Also, my parents split up. Before that time I had some idea about family. After they split up, it made me realize that things will never be the same again. My family will never have such peace again. I was really feeling like life can change too much in a small amount of time. For a long time, I acted on emotion. I followed my heart. I indulged in every kind of pleasure you can imagine. It was all I lived for. When I wasn't studying, this was what I was doing. I was searching for some emotion that I could not ever reach again. What is this feeling I was searching for? What is this emotion inside me? Why is it there? I was trying to put my hands around it and feel its definition. I couldn't get enough of it. I feel very lucky that I am not in jail. I think I hurt a lot of people, and came close to death, losing my mind, being a prisoner. I was very lucky to go on in school.

How could you go on in school?

Somehow, I was able to protect my education. I had good rules for myself. If I needed to study then I definitely was studying. I always suspected that having my PhD would be valuable to me one day. I always felt that, because of these events, I had some knowledge which I wanted others to know, but didn’t know how to put it into words. Many people follow money and simple, petty pleasures. These are the things people seem to follow. I feel that I know something about why these should not be the things to follow in life. I feel that I learned this from experience.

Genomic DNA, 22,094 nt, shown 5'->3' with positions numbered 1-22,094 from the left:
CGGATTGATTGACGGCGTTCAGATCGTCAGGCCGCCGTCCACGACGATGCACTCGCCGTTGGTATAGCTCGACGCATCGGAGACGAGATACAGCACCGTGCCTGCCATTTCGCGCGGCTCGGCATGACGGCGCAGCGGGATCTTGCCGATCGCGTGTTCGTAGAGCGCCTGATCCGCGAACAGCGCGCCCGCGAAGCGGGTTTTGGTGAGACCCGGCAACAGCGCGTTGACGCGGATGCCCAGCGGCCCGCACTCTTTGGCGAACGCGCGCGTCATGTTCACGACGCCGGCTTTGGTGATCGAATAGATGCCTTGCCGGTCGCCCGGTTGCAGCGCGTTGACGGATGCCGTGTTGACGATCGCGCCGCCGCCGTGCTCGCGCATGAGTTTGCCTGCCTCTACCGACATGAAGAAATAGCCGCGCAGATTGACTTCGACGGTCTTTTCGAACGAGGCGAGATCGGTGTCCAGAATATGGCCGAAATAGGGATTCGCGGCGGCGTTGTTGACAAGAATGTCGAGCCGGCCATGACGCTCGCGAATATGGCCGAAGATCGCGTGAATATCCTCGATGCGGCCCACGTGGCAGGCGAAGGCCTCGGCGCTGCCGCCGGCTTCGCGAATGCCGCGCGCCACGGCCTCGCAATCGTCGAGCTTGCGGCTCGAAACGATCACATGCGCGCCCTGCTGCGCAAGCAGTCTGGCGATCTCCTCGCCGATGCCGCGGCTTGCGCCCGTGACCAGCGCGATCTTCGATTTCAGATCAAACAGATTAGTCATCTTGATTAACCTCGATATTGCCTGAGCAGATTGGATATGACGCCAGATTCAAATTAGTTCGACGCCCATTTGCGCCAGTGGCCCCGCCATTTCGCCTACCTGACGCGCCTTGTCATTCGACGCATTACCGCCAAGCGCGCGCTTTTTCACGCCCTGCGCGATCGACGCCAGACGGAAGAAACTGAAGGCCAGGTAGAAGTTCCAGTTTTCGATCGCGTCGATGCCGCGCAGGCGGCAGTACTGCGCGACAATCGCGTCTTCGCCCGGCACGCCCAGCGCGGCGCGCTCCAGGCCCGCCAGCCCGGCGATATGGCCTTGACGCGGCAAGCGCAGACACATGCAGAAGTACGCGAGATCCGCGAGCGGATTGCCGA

Can you tell me how Islam came into your world? How did you become aware of the religion of Islam?

Since I was very young, I was interested in different cultures, and history. These were the kinds of books I liked reading in my free time. I would spend a lot of time questioning people's cultures. Finally I started traveling. As an undergraduate I went to Germany, Balkans, and, after my masters, Korea. In these times I was able to learn about religions as well as philosophy. I was also able to find hypocrisy very early on when certain philosophies and religions were introduced. I was able to find contradictions in the words and in the statements. Unfortunately the very moment I noticed contradiction or hypocrisy I became infinitely less interested in pursuing such a philosophy or religion. It was amazing. I don't know if it is good to say or not, but the most contradiction and hypocrisy that I noticed were in Christianity. The Christians don't pursue the original events and writings of the people they follow. Please don't think that I am comparing Christianity to Islam. I am giving some examples why Islam was so easy for me to follow. Still to this day I haven’t found any contradictions in the writings or the behaviors of the people. No contradiction, no hypocrisy. Also, Islam seemed to be so much in harmony with me and everyday-life. There was a friend of mine from Turkey in Oklahoma. He never tried to tell me about Islam, but I somehow knew by his humble and intriguing behavior that his religion was a big part of his life. I knew that his religion was a big part of his life. He never felt any need to talk to me about Islam, but I knew that religion had a powerful effect on his life.